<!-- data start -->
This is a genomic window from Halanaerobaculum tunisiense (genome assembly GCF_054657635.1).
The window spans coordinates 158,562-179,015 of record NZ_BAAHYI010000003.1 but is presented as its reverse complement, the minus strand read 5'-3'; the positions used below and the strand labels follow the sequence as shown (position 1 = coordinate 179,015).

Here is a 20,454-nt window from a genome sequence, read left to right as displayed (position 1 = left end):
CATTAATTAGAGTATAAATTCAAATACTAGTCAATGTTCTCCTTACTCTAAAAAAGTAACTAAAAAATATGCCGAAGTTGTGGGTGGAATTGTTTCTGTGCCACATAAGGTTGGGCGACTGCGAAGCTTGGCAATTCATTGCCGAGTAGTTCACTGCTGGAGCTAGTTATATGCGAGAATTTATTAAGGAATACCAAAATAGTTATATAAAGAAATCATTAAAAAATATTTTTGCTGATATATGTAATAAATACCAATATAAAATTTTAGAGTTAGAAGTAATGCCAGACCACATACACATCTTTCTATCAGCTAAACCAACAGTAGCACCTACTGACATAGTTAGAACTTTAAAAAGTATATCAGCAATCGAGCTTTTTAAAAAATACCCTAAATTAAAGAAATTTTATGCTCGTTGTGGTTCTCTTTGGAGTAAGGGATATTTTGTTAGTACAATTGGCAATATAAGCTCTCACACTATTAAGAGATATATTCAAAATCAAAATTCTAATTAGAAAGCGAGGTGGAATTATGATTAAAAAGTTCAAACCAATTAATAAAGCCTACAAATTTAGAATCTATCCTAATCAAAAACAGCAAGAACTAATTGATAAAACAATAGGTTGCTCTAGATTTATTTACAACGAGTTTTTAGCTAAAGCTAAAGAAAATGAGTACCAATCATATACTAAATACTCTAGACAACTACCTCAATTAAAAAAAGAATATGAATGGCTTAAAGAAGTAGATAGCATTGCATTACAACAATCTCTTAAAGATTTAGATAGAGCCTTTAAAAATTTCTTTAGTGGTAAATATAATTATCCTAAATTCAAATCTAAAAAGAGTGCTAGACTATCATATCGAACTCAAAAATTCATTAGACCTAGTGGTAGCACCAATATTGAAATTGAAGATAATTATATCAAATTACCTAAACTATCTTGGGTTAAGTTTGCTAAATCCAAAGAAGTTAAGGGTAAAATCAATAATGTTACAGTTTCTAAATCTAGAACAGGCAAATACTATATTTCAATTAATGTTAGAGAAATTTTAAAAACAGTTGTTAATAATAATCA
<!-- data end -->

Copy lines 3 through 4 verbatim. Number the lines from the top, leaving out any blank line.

Here is a 20,454-nt window from a genome sequence, read left to right as displayed (position 1 = left end):
CATTAATTAGAGTATAAATTCAAATACTAGTCAATGTTCTCCTTACTCTAAAAAAGTAACTAAAAAATATGCCGAAGTTGTGGGTGGAATTGTTTCTGTGCCACATAAGGTTGGGCGACTGCGAAGCTTGGCAATTCATTGCCGAGTAGTTCACTGCTGGAGCTAGTTATATGCGAGAATTTATTAAGGAATACCAAAATAGTTATATAAAGAAATCATTAAAAAATATTTTTGCTGATATATGTAATAAATACCAATATAAAATTTTAGAGTTAGAAGTAATGCCAGACCACATACACATCTTTCTATCAGCTAAACCAACAGTAGCACCTACTGACATAGTTAGAACTTTAAAAAGTATATCAGCAATCGAGCTTTTTAAAAAATACCCTAAATTAAAGAAATTTTATGCTCGTTGTGGTTCTCTTTGGAGTAAGGGATATTTTGTTAGTACAATTGGCAATATAAGCTCTCACACTATTAAGAGATATATTCAAAATCAAAATTCTAATTAGAAAGCGAGGTGGAATTATGATTAAAAAGTTCAAACCAATTAATAAAGCCTACAAATTTAGAATCTATCCTAATCAAAAACAGCAAGAACTAATTGATAAAACAATAGGTTGCTCTAGATTTATTTACAACGAGTTTTTAGCTAAAGCTAAAGAAAATGAGTACCAATCATATACTAAATACTCTAGACAACTACCTCAATTAAAAAAAGAATATGAATGGCTTAAAGAAGTAGATAGCATTGCATTACAACAATCTCTTAAAGATTTAGATAGAGCCTTTAAAAATTTCTTTAGTGGTAAATATAATTATCCTAAATTCAAATCTAAAAAGAGTGCTAGACTATCATATCGAACTCAAAAATTCATTAGACCTAGTGGTAGCACCAATATTGAAATTGAAGATAATTATATCAAATTACCTAAACTATCTTGGGTTAAGTTTGCTAAATCCAAAGAAGTTAAGGGTAAAATCAATAATGTTACAGTTTCTAAATCTAGAACAGGCAAATACTATATTTCAATTAATGTTAGAGAAATTTTAAAAACAGTTGTTAATAATAATCA